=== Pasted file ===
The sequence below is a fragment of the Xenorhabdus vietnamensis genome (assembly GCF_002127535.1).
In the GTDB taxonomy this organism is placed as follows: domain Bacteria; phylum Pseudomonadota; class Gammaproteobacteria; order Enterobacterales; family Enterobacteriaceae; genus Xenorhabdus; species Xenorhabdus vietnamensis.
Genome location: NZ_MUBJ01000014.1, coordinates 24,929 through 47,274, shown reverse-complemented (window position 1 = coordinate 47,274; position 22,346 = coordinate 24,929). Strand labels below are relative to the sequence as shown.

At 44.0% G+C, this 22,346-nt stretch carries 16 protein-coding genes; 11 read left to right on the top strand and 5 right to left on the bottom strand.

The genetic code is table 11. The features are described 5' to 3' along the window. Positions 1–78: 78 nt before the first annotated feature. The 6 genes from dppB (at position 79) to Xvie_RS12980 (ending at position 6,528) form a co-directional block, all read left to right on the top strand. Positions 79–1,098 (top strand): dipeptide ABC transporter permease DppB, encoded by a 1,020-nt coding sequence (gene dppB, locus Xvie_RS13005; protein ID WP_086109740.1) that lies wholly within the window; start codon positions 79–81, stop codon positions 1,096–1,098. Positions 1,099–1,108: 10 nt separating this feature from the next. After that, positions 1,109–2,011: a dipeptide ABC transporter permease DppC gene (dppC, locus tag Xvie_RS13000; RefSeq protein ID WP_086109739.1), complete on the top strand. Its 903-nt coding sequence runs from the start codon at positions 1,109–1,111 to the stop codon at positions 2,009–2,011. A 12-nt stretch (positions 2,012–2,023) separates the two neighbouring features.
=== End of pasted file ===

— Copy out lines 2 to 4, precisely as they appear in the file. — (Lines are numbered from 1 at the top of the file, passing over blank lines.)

In the GTDB taxonomy this organism is placed as follows: domain Bacteria; phylum Pseudomonadota; class Gammaproteobacteria; order Enterobacterales; family Enterobacteriaceae; genus Xenorhabdus; species Xenorhabdus vietnamensis.
Genome location: NZ_MUBJ01000014.1, coordinates 24,929 through 47,274, shown reverse-complemented (window position 1 = coordinate 47,274; position 22,346 = coordinate 24,929). Strand labels below are relative to the sequence as shown.

At 44.0% G+C, this 22,346-nt stretch carries 16 protein-coding genes; 11 read left to right on the top strand and 5 right to left on the bottom strand.